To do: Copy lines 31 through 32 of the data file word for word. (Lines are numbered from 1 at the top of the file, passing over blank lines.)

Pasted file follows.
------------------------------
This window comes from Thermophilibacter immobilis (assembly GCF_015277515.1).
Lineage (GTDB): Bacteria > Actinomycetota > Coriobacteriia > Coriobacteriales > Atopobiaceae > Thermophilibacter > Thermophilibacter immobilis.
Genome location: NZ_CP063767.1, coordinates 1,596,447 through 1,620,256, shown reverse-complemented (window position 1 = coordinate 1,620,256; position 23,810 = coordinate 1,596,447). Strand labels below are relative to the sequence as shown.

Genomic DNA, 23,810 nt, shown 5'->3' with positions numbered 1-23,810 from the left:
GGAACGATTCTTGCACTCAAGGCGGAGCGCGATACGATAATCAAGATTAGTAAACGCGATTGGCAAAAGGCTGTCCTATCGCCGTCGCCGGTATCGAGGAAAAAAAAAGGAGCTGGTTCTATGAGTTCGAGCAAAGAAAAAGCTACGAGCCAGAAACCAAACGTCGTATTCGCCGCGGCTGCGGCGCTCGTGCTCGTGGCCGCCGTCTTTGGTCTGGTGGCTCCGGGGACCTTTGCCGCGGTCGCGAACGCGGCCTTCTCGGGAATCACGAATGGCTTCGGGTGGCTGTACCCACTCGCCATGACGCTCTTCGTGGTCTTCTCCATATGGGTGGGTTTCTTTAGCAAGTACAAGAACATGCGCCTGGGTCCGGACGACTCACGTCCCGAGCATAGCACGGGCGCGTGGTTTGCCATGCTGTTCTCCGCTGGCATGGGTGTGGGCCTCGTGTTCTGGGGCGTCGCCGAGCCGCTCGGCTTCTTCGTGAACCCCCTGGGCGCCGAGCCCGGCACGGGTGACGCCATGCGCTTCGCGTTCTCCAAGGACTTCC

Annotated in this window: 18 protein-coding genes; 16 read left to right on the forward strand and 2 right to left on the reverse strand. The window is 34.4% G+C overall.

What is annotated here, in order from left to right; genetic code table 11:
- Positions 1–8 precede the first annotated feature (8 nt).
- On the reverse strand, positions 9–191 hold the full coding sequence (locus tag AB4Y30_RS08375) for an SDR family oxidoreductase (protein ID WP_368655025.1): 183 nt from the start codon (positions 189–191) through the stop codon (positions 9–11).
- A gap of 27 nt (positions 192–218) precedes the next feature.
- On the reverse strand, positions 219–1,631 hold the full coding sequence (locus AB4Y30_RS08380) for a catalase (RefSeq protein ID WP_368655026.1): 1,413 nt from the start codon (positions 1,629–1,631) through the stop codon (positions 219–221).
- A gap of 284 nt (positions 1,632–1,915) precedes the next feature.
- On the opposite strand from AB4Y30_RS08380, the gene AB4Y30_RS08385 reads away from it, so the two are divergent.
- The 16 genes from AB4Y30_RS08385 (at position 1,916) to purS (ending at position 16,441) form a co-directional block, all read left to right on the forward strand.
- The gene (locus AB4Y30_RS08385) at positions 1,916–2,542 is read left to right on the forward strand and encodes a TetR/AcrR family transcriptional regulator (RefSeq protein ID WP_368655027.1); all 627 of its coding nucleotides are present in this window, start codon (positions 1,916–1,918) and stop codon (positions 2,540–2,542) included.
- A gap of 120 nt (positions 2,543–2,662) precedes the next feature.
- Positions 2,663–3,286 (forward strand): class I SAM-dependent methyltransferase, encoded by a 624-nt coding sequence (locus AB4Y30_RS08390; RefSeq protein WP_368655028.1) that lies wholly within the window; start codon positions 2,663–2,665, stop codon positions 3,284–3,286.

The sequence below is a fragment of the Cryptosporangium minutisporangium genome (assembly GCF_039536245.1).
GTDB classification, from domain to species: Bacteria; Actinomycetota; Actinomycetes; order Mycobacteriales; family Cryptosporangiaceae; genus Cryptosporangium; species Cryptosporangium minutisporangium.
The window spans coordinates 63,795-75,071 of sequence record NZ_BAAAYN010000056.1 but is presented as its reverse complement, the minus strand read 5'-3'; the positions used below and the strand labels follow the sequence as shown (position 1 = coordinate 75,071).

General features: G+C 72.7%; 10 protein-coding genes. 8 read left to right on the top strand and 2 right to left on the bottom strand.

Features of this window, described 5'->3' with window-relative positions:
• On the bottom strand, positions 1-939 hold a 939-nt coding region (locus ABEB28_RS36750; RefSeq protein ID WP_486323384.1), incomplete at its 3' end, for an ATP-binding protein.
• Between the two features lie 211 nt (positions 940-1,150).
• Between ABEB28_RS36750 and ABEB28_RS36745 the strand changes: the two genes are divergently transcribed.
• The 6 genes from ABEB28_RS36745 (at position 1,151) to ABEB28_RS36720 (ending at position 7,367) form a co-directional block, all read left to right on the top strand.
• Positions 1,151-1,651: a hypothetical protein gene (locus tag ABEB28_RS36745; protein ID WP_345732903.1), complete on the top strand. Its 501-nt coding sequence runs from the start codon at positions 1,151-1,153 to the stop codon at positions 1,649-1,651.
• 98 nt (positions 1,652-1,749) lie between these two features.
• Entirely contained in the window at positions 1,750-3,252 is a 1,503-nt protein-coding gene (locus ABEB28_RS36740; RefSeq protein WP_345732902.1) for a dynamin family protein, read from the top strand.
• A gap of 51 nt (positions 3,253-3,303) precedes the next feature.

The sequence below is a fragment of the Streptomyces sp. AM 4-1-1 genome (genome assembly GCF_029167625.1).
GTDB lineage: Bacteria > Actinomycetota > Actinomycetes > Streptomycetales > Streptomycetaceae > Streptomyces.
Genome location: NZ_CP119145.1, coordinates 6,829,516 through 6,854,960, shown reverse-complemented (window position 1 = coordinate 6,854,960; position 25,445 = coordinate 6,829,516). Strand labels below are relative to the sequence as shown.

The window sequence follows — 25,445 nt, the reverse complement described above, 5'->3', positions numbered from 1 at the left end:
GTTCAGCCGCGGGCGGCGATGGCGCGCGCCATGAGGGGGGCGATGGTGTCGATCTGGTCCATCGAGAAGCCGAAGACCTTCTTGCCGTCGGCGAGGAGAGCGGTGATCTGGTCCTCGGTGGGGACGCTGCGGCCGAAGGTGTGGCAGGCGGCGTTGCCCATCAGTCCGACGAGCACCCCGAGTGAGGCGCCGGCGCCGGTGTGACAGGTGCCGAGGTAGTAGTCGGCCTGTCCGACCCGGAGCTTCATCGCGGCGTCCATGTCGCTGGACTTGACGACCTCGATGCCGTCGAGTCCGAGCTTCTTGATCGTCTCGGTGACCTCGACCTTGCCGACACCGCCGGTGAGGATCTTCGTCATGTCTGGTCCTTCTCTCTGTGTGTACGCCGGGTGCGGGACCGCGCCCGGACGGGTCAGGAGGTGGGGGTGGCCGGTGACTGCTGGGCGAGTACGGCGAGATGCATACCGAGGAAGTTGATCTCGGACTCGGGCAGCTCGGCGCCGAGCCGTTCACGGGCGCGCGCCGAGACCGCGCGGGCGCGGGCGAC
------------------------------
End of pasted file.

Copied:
The sequence below is a fragment of the Streptomyces sp. AM 4-1-1 genome (genome assembly GCF_029167625.1).
GTDB lineage: Bacteria > Actinomycetota > Actinomycetes > Streptomycetales > Streptomycetaceae > Streptomyces.